However, this subsidy is not enough to survive on, meaning recipients also need other forms of support or savings to rely on.

A survey conducted by the Institute for Population and Social Research reveals that 99.3 percent of Thailand’s elderly population need state subsidies to survive.

Up to 65.2 percent say they have no savings, and 40 percent say they have nobody to rely on and need to keep working. Many low-income earners rely on their younger relatives for support.

Working hard in their old age

Nuken Intajan, 61, sells grilled chicken and papaya salad in a crowded Bangkok community to cover bills for her children and grandchildren.

“I consider myself lucky because I’m still in good health,” she said. “We were not born into a wealthy family, so we just have to keep struggling as best as we can.”

She admitted, however, to worrying deep down that her landlord might cancel the lease under which she pays just 1,000 baht monthly rent. This would leave her in a dire state as it would be hard to find a room for the same rent in a neighborhood where she can sell food to survive.

Nuken has been working since she was a young child. She left school even before she completed primary education.

Another elderly woman said she has been making a living as a house cleaner for nearly 30 years but now fears the COVID-19 crisis could leave her without a job.

Roaming the streets of Bangkok, a 63-year-old man said he had come to the capital to look for jobs so he could send money home.

His only child suffered an accident four years ago and is now bedridden. His wife is looking after their stricken son and relying on the son’s social security payments and her own elderly person’s subsidy. If he does not earn some money for them, his son and wife face a bleak future.

“I am willing to sleep on the streets so I can save money,” the destitute father said. “But because of COVID-19, it’s so difficult to find a job.”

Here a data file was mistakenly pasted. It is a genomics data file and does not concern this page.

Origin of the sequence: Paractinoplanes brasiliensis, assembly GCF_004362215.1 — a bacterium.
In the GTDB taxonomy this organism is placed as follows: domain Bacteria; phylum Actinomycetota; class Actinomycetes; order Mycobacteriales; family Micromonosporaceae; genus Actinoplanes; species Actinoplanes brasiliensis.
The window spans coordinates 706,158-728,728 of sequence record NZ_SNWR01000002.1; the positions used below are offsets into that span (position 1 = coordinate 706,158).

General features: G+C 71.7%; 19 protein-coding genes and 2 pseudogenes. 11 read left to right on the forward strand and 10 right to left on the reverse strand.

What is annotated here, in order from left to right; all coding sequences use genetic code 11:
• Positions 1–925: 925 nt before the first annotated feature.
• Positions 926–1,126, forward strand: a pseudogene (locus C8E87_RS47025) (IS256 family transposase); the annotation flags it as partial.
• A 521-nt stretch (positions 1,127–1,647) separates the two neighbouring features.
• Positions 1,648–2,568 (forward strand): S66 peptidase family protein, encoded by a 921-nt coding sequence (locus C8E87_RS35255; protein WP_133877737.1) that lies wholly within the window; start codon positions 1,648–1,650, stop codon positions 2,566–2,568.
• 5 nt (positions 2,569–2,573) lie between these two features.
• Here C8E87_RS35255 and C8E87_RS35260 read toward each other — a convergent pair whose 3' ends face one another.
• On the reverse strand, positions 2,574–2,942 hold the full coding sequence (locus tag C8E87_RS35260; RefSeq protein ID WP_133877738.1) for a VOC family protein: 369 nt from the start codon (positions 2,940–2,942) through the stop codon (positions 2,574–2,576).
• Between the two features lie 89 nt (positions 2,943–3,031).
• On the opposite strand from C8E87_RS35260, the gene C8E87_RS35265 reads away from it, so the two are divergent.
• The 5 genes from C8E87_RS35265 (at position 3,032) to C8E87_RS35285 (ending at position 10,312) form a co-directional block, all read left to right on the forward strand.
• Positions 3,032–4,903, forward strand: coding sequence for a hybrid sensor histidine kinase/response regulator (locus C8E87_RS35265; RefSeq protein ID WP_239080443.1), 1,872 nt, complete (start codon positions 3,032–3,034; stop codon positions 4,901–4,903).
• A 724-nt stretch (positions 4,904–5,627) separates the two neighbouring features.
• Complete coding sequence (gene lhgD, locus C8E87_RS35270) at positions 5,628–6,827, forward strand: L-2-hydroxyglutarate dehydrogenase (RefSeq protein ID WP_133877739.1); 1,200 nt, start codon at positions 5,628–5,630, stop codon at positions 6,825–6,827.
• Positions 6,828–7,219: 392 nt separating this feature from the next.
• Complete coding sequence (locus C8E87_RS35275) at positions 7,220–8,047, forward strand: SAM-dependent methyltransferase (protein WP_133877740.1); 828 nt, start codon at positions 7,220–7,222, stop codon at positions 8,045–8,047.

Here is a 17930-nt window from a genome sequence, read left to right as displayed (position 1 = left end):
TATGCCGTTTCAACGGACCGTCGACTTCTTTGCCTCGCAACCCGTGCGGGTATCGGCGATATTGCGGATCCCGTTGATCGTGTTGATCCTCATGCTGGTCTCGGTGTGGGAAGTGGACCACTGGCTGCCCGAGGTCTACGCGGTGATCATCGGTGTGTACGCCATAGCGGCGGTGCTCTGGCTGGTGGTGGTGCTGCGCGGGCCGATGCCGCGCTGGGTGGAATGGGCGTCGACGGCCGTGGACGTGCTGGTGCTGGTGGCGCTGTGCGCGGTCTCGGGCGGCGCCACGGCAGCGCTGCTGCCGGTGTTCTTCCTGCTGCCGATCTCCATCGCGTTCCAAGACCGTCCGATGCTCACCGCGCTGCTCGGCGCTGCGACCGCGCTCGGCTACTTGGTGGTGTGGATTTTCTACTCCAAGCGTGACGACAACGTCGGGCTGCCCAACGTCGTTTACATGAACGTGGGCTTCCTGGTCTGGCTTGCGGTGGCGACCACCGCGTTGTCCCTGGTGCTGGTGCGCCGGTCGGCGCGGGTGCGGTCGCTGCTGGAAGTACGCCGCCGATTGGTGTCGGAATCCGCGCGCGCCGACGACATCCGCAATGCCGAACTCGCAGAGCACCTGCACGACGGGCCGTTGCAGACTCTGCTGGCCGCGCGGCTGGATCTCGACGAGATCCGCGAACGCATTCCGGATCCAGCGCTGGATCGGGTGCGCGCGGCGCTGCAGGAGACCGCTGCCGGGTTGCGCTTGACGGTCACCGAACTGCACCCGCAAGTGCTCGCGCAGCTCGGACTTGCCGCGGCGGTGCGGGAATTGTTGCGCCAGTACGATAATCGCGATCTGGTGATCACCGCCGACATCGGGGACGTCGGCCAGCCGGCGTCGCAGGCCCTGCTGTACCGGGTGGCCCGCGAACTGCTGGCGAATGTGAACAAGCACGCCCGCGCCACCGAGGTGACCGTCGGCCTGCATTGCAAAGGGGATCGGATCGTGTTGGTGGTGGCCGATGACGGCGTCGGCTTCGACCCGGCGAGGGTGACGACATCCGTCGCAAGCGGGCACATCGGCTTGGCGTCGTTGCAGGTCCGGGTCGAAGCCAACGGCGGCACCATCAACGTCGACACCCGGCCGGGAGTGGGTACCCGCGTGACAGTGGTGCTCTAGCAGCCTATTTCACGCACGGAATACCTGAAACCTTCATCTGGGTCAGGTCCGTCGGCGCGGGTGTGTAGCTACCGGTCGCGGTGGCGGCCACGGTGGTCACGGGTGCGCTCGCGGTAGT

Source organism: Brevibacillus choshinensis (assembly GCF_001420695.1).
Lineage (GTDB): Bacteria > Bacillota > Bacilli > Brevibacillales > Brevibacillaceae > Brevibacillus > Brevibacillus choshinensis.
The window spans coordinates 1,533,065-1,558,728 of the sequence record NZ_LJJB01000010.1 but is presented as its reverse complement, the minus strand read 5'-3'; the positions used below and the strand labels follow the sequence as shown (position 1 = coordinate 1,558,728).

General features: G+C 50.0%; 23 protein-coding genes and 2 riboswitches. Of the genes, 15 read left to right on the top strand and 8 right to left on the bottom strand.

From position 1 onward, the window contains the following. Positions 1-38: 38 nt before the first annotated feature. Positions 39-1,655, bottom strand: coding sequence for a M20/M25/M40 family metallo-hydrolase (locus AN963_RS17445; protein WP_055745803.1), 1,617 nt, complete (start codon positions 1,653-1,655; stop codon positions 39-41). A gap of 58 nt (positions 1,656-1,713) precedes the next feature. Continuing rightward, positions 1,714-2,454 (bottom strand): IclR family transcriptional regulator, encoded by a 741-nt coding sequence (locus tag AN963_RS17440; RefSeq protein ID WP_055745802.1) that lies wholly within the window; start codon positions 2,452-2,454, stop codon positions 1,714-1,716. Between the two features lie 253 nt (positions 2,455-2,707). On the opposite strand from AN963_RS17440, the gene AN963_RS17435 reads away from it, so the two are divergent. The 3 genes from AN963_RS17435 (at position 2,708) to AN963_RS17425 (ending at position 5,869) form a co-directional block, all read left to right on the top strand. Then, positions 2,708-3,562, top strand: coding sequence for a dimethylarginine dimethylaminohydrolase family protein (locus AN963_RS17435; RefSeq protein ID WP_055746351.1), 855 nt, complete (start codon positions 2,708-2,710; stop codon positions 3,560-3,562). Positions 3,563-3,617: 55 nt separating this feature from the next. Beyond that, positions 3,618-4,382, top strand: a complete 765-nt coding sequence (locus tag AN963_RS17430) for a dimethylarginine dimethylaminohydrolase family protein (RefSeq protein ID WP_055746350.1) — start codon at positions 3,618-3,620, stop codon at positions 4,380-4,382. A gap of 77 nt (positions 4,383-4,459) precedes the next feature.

Over the past few years, he has collected freebies where he can and used his right to free train travel to take them back to his family in Chachoengsao.

He also uses his welfare card to buy what he can for his loved ones. Despite being old, he still has to take care of his dependent family members.

Cause of retirement problems

Dr Worawet Suwanrada, who teaches at Chulalongkorn University’s Faculty of Economics, says the most common problems among the elderly are inadequate income, lack of health security and an unfavorable home or social environment.

“These problems stem from many causes, including low level of education, lack of access to state welfare, and state policies that do not respond well to their needs,” he said.

Worawet believes authorities should urgently roll out a minimum income guarantee through pensions and engage local administrative bodies in designing elderly-friendly environments.

According to the Department of Older Persons, 96 percent of elderly Thais are still socially active, with only 2.69 percent stuck at home and just 0.60 percent bedridden.

By Thai PBS World’s General Desk